Madagascar sends COVID-19 "herbal medicine" to 15 African countries

Madagascar sends COVID-19 "herbal medicine" to 15 African countries

- Madagascar President Andry Rajoelina launched the herbal tea, named COVID-Organics (CVO), on Monday, April 20, claiming the concoction cured COVID-19 patients

- The island country had registered 135 infections of the pandemic as of Saturday, May 2, with zero deaths and 97 recoveries

- The World Health Organisation (WHO), however, said there was no proof of a cure for the disease, warning against the widespread use of untested remedies

- Our manifesto: This is what YEN.com.gh believes in

Madagascar has sent its locally made COVID-19 "herbal medicine" to 15 African countries in the Economic Community of West African States (ECOWAS).

President Andry Rajoelina launched the herbal tea, named COVID-Organics (CVO), on Monday, April 20, claiming the concoction cured COVID-19 patients.

READ ALSO: COVID-19 updates: Major highlights from Akufo-Addo's 9th address

Madagascar sends COVID-19 "herbal medicine" to 15 African countries

Madagascar President Andry Rajoelina drinking the herbal tea. Photo: Andry Rajoelina.
Source: Facebook

READ ALSO: Inmates of police cells in Accra test positive for COVID-19 - DCOP Fred Adu-Anim

On his Instagram page on Friday, May 1, Rajoelina said the "herbal medicine" would be availed to all coronavirus patients in all friendly countries across the African continent and around the world.

"Madagascar and its African brothers are united in the response to the coronavirus. It is with honor that we send these CVO herbal teas to the 15 member countries of ECOWAS through Guinea Bissau,"
" Madagascar will make Tambavy CVO available to all coronavirus patients in all friendly countries in Africa, in the Indian Ocean and around the world.

READ ALSO: Nana Addo lists Ghanaian foods to help fight against COVID-19

Madagascar had registered 135 infections of the pandemic as of Saturday, May 2, with zero deaths.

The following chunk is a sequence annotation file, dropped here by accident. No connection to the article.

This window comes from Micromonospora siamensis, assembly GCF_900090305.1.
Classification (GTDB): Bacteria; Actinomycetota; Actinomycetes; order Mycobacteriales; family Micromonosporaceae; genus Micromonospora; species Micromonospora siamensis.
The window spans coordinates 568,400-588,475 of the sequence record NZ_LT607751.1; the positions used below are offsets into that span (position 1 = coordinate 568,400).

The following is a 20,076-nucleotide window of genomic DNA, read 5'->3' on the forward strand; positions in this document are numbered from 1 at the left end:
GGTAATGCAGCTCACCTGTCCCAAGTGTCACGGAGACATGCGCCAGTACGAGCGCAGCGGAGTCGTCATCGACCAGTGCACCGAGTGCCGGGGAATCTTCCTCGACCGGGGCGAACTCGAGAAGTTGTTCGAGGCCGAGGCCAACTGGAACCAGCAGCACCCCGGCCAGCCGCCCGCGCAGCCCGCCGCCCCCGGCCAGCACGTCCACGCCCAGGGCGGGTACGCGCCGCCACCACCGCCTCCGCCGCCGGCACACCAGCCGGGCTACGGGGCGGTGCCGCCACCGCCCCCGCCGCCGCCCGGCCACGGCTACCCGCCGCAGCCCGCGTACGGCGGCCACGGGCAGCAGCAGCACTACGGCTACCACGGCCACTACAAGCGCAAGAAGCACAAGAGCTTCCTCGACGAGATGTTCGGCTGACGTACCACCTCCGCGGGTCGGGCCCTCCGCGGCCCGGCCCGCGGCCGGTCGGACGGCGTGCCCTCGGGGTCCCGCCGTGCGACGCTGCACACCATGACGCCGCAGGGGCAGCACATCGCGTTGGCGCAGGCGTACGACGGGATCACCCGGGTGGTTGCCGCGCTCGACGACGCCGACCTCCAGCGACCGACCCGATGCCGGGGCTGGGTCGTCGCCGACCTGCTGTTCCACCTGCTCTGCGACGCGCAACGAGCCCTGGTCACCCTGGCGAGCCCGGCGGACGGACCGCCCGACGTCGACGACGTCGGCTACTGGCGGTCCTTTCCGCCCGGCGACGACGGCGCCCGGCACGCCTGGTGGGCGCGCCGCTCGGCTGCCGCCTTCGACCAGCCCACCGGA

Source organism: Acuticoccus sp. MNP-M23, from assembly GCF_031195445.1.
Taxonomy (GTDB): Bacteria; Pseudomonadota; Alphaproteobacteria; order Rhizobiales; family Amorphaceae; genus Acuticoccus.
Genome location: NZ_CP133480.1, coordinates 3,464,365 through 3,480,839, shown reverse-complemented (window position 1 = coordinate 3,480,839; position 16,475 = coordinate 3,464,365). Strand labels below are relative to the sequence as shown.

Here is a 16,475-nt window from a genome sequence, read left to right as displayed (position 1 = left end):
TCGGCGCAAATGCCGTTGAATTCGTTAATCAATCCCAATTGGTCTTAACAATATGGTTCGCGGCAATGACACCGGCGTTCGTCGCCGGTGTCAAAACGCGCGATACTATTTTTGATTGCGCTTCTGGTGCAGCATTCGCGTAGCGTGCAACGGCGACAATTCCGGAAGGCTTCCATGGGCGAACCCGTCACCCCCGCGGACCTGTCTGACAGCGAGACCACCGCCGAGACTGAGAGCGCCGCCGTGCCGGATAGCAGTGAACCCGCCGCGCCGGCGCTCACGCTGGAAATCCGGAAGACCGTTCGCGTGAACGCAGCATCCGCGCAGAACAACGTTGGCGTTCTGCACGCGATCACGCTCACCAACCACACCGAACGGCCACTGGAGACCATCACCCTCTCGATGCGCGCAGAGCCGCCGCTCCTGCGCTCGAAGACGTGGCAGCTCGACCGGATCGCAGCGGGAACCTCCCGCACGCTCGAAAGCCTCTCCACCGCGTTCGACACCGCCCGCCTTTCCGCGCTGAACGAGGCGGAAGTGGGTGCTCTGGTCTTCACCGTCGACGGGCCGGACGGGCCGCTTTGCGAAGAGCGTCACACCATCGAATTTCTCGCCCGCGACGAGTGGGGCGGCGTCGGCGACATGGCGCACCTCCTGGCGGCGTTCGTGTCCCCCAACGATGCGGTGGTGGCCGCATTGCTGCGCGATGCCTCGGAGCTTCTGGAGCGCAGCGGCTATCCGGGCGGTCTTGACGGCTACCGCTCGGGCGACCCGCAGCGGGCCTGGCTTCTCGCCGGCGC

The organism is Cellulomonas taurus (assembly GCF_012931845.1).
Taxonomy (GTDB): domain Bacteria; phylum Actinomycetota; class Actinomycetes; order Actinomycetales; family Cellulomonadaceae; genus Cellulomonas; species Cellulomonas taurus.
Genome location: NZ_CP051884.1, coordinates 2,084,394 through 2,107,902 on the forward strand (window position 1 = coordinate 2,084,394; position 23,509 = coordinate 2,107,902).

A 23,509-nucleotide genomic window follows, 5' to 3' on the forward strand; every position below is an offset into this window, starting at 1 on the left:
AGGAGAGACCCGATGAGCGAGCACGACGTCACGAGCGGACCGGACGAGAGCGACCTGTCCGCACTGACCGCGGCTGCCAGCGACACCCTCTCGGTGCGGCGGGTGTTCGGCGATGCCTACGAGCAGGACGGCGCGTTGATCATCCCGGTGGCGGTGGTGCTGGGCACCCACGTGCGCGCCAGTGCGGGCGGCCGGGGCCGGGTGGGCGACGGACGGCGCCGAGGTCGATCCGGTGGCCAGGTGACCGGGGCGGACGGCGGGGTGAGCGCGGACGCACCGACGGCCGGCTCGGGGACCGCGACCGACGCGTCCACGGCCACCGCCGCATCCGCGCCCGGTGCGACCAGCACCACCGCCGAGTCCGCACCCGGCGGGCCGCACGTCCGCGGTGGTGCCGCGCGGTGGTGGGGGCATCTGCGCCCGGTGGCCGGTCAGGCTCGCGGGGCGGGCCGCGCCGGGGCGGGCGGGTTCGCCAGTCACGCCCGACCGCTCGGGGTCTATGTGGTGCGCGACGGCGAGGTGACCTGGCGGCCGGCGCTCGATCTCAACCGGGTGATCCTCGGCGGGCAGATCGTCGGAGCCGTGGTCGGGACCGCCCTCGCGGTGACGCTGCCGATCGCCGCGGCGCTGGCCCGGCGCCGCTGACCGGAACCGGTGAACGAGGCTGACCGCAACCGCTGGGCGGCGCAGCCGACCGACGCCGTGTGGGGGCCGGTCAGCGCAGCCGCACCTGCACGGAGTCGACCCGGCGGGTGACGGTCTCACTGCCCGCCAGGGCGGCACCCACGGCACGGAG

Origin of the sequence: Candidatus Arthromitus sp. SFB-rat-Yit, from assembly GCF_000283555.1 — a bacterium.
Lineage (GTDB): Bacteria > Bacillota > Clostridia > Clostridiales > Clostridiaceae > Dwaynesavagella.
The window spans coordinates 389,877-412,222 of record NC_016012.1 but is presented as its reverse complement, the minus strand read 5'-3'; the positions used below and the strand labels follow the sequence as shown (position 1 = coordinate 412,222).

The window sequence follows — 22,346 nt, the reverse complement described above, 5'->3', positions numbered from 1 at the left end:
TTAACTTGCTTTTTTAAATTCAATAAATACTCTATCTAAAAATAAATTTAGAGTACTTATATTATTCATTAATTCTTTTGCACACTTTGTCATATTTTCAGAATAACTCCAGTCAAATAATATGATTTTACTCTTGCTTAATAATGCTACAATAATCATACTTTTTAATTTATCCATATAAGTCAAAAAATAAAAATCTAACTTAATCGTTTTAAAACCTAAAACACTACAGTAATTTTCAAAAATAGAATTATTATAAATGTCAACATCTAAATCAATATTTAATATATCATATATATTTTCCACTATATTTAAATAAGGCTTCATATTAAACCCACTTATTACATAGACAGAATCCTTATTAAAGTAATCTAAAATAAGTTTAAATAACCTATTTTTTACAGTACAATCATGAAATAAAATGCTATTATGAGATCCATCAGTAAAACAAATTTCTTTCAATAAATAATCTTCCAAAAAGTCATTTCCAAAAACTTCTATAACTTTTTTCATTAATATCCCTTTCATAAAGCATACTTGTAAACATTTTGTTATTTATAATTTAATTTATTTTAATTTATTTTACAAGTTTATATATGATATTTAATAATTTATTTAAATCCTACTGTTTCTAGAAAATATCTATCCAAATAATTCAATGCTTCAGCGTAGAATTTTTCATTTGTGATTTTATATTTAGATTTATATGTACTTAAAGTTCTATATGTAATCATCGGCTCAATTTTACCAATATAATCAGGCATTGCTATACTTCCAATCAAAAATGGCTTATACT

Out of the total cases, 97 of them had recovered according to Worldometers, a real-time statistics website.

The herbal medicine developed by Malagasy Institute of Applied Research contains Artemisia- a plant on the Island used in the fight against malaria.

However, the World Health Organisation (WHO) said there was no proof of a cure for the disease, warning against the widespread use of untested remedies.

Madagascar's national medical academy (Anamem) also cast doubt on the efficacy of Rajoelina's touted coronavirus remedy.

Countries across the world are coming up with their own vaccines, already some researchers at Oxford University in the UK are developing one and plan to test it in Africa.

The United States (US) on the other hand, approved the use of Remdesivir drug saying a study showed it interfered with the replication of some viruses, including the SARS-CoV-2 virus responsible for the current pandemic.

President Akufo-Addo has extended the ban on public gatherings till the end of May | #Yencomgh(opens in new tab)

Subscribe to watch new videos

READ ALSO: COVID-19: Gov’t announces recovery plan for the economy; set to boost productive sectors

Want to be featured on YEN.com.gh? Send us a message on our Facebook page or on Instagram with your stories, photos or videos.

Source: Yen News

Mailfire view pixel